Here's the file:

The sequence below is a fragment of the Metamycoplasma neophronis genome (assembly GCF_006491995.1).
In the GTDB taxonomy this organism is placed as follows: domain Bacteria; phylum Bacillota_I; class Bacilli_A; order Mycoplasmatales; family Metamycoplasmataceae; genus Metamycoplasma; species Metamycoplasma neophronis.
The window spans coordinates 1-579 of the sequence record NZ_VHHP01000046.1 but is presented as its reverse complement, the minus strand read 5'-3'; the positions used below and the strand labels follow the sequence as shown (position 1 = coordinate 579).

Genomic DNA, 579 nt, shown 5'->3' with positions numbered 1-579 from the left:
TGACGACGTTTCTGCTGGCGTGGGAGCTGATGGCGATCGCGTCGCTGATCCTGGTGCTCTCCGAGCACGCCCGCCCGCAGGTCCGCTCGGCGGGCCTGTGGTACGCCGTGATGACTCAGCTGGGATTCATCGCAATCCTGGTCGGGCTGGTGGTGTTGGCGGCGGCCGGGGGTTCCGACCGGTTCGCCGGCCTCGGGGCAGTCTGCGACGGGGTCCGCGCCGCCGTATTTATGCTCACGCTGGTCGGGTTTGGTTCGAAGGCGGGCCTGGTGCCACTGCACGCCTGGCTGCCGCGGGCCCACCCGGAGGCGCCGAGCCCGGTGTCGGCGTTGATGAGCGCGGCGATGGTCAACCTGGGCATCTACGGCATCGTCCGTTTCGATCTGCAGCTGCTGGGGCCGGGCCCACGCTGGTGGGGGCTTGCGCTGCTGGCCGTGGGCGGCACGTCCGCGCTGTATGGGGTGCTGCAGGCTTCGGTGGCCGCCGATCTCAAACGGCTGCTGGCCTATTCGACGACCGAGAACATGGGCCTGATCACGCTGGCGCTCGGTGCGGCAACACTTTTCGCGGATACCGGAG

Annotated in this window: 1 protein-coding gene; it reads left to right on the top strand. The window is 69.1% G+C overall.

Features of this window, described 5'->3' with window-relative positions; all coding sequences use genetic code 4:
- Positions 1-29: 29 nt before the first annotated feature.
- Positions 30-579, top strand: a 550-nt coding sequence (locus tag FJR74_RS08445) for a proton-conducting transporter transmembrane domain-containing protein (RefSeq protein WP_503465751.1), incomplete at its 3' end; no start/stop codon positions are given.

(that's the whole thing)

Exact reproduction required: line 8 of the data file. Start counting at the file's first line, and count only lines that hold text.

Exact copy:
- Positions 1-29: 29 nt before the first annotated feature.